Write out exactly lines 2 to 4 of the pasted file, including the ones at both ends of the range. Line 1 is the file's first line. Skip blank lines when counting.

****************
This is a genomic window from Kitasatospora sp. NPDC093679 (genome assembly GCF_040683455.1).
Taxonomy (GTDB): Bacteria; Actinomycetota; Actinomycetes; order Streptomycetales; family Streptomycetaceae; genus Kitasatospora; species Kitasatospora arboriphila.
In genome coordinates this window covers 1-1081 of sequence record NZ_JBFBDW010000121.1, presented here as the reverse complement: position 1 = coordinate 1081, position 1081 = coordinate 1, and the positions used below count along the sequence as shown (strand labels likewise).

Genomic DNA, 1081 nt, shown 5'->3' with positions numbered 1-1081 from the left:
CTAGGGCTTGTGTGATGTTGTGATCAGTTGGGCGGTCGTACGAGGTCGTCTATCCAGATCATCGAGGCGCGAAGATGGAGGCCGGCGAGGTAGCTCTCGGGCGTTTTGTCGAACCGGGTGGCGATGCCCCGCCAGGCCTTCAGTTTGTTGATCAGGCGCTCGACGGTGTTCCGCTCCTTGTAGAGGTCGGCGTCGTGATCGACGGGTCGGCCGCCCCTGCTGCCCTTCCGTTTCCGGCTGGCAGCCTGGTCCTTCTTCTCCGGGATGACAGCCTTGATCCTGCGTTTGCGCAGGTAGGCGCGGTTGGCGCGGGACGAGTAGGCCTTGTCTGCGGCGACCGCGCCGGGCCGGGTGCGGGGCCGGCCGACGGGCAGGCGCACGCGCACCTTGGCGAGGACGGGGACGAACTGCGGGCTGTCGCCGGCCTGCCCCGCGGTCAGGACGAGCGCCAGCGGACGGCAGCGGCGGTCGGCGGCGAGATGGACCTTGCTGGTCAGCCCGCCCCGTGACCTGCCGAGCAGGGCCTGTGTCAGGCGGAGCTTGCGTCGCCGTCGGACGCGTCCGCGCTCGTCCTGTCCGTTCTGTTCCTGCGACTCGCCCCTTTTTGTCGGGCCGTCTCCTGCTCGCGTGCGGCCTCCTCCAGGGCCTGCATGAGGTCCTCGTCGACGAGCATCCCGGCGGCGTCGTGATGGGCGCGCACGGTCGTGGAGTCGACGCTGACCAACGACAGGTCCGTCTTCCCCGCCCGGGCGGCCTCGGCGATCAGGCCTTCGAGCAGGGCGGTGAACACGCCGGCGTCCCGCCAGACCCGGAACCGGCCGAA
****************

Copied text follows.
Taxonomy (GTDB): Bacteria; Actinomycetota; Actinomycetes; order Streptomycetales; family Streptomycetaceae; genus Kitasatospora; species Kitasatospora arboriphila.
In genome coordinates this window covers 1-1081 of sequence record NZ_JBFBDW010000121.1, presented here as the reverse complement: position 1 = coordinate 1081, position 1081 = coordinate 1, and the positions used below count along the sequence as shown (strand labels likewise).

Genomic DNA, 1081 nt, shown 5'->3' with positions numbered 1-1081 from the left: